When it comes to television, this year’s SAG Awards nominations may welcome a host of newcomers, including actors from Hulu’s Emmy juggernaut “The Handmaid’s Tale”; Netflix newcomers “Alias Grace,” “GLOW,” “Mindhunter” and “Ozark”; CBS’s “Young Sheldon;” ABC’s “The Mayor” and “The Good Doctor” and Showtime’s “White Famous” and “SMILF.”
Like “The Handmaid’s Tale,” “Alias Grace” is based on a Margaret Atwood novel. Sarah Gadon, who plays the title role, says two scenes from the series provoke the most response from viewers and stood out to her when she read the script. “I was terrified of them,” she says. “How are we going to pull that off?”
She’s referring to a scene in episode one when Grace stares at herself in a mirror as voiceover narration reveals how Grace, an Irish-Canadian servant convicted of murdering her employer in 1840s Canada, was viewed by others. “As it was written in the script she transforms into all these personas and I wondered, will it be special effects? Will it seem theatrical and corny?” Gadon says.
After discussing the scene with writer Sarah Polley and director Mary Harron, the trio agreed to ground the sequence and go for subtlety. Gadon is also proud of the 20-minute, filmed-in-real-time hypnotism scene from episode five, which was shot over two days.
“It’s this sequence of Grace speaking under the veil as somebody else,” Gadon, who worked with a dialect coach to take on the voices of other characters in that scene, says. “It was more daunting because it goes on for so long and also there’s the idea of playing it out of Grace’s own register and voice, out of Grace’s own accent. It was a real transformation.”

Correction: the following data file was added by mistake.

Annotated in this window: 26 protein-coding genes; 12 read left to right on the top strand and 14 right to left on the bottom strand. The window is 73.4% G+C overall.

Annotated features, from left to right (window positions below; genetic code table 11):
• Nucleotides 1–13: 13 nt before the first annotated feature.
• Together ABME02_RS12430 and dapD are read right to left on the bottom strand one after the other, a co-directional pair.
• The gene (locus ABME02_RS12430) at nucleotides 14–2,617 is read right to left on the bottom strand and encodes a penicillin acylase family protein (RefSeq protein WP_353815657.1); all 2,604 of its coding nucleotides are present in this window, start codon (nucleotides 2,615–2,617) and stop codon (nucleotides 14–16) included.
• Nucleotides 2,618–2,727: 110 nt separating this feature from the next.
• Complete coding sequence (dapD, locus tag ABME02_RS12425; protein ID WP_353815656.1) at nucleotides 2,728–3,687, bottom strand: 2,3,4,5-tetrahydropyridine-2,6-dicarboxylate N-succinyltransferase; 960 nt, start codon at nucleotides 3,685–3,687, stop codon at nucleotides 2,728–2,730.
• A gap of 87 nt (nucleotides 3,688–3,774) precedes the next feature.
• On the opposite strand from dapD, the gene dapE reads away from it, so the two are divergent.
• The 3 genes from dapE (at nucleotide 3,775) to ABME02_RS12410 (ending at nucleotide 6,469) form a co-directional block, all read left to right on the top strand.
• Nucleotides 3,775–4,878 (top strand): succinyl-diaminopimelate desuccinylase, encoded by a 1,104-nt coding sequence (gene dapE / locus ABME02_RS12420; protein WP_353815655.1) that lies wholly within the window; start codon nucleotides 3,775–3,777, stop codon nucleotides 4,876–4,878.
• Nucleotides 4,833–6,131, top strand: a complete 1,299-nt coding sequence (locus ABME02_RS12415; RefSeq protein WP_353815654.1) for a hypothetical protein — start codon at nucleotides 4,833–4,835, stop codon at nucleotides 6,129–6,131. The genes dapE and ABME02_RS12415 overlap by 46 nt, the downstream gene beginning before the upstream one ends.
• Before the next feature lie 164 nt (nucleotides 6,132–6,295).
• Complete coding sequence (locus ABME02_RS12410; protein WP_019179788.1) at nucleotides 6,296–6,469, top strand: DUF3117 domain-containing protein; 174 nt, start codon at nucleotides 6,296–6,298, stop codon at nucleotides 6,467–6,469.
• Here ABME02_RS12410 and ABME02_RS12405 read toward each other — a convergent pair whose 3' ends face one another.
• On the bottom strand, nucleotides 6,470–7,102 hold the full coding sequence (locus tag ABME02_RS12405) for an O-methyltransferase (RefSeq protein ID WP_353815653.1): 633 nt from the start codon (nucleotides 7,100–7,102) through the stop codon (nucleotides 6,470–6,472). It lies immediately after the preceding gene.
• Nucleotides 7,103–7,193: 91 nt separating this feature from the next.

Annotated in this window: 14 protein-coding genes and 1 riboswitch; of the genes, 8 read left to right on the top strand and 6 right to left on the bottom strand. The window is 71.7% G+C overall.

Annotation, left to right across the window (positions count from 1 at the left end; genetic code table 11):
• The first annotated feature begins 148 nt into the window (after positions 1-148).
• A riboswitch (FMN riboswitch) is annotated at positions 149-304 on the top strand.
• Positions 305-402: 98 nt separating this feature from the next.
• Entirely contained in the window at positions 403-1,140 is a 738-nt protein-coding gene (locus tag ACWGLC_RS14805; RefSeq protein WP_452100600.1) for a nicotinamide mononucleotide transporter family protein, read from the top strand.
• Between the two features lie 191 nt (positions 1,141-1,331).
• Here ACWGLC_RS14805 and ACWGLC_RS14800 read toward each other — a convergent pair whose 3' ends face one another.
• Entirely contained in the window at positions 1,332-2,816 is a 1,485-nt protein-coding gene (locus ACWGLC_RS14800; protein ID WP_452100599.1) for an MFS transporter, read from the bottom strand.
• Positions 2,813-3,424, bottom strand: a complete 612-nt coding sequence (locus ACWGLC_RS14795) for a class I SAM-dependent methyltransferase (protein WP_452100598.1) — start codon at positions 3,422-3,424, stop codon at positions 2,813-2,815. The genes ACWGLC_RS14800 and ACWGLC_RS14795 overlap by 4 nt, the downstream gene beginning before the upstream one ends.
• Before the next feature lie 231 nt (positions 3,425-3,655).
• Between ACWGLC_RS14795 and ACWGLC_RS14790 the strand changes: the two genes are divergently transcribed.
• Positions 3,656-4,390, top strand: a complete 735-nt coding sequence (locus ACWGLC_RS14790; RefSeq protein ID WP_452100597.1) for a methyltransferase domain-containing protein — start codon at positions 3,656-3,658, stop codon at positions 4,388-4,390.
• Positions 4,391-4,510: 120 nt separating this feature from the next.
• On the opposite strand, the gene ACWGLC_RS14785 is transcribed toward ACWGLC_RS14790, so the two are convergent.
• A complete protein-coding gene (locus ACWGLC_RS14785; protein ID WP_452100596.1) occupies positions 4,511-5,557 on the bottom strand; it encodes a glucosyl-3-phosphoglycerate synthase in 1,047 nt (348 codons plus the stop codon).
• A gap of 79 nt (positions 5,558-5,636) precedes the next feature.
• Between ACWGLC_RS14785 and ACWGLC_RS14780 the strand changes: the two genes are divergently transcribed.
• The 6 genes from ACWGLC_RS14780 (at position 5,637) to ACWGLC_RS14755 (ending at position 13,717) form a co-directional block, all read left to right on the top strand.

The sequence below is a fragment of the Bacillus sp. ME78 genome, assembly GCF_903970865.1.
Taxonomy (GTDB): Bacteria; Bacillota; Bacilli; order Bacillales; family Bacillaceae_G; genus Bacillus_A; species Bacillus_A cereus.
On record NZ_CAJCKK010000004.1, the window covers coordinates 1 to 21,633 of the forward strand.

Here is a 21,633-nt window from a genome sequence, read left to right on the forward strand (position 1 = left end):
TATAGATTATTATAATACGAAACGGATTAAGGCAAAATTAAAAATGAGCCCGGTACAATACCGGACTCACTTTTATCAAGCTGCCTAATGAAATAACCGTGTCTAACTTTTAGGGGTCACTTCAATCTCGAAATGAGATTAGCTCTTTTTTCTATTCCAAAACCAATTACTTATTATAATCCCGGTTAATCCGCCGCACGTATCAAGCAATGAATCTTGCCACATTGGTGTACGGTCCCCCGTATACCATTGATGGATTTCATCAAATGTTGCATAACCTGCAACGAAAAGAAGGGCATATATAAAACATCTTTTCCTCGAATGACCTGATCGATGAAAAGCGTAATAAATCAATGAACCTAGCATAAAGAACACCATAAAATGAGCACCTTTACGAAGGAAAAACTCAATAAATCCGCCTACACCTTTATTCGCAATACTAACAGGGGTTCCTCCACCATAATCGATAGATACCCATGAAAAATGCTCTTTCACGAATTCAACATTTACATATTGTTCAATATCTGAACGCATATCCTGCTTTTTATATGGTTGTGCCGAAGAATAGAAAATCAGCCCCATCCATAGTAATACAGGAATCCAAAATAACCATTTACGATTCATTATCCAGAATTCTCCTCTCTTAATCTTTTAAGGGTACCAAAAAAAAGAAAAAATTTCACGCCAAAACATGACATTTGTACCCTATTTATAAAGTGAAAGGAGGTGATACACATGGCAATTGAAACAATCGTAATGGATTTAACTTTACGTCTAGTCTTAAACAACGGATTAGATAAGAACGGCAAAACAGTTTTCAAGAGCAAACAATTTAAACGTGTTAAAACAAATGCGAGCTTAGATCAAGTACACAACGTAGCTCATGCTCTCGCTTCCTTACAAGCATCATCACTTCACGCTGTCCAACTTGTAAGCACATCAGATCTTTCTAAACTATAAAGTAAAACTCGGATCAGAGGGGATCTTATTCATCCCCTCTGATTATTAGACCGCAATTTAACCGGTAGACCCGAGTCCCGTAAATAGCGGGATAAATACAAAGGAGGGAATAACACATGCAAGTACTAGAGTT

For Alison Brie, portraying a 1980s-era actress-turned-TV-wrestler proved most challenging when her character auditions in the first episode of “GLOW.” She must transform from a novice in grappling to an experienced wrestler in a dream sequence as at a time when she was still learning the moves.
“The way it transitions from the real world to this fantasy sequence at the end of the episode is amazing and one of the things that made me really want to do the show,” Brie says. “If there was a source of anxiety, it was that we had only four weeks to learn as much wrestling as possible. It’s funny that the first wrestling sequence we ever shot was when we knew the least.”
On ABC’s breakout hit “The Good Doctor,” Freddie Highmore says he’s most proud of the quieter, character-driven scenes featuring his autistic surgeon, Dr. Shaun Murphy, whether that’s Shaun’s interactions with a neighbor he has a crush on or exploring Shaun’s backstory in episode five through a patient who resembles Shaun’s deceased brother. And top of mind is a sense of responsibility when portraying an autistic character.
“We are aware of the fact that Shaun can never, nor should he, represent everyone who has autism,” Highmore says, “in the same way a neurotypical lead character of a television show would not represent everyone who is neurotypical in the world.”
On ABC’s comedy side, Brandon Micheal Hall of “The Mayor,” says a scene in the pilot episode between rapper-turned-mayor Courtney Rose and his mother (Yvette Nicole Brown) echoed a conversation with his own, real-life mom.
“We’re out on the fire escape and she explains to me the responsibility I’m taking on as mayor is not just about me, it’s about the entire community,” Hall says. “I relate to that because I have the same ideals behind working on ‘The Mayor,’ which is the responsibility of carrying my first show for the first time. My [real] mom sat me down to say ‘See, this is someone representing their community in a positive light and the picture is always bigger.’”